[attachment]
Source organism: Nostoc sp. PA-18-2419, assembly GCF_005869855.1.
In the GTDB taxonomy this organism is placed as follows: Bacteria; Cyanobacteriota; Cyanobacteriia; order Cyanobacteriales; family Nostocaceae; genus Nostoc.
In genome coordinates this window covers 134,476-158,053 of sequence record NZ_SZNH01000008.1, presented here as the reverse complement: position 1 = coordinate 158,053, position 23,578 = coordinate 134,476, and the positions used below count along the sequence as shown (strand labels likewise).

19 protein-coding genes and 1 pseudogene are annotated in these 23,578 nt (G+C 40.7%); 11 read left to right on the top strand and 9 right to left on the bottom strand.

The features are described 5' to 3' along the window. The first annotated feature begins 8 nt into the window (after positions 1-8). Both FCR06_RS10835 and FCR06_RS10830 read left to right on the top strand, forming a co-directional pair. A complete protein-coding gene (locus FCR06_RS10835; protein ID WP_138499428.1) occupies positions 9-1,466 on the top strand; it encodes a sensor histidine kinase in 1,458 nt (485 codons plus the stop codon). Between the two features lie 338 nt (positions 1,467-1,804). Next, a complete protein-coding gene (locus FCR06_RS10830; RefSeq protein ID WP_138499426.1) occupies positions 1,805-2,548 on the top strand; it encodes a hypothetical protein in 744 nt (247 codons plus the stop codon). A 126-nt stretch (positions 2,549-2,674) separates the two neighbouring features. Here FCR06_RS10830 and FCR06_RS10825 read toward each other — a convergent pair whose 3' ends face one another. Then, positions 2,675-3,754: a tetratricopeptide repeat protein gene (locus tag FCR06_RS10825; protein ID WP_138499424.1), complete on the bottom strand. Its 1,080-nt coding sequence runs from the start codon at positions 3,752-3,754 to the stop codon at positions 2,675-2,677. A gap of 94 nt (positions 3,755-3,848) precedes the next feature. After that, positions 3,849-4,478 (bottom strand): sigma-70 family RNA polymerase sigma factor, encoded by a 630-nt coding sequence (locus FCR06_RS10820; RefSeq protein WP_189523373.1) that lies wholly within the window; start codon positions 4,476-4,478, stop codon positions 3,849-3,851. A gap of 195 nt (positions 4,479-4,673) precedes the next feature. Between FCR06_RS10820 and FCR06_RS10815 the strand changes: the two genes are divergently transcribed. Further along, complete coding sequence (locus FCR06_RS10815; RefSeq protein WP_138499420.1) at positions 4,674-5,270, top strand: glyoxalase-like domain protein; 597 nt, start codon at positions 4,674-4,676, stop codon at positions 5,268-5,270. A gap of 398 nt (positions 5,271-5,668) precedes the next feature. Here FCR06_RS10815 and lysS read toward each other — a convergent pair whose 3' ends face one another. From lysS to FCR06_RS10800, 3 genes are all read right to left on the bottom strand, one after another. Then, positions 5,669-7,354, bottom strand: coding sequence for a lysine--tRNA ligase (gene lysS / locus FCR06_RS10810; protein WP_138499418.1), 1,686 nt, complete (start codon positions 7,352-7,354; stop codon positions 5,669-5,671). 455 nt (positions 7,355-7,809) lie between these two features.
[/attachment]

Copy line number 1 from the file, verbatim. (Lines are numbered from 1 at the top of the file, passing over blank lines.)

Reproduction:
Source organism: Nostoc sp. PA-18-2419, assembly GCF_005869855.1.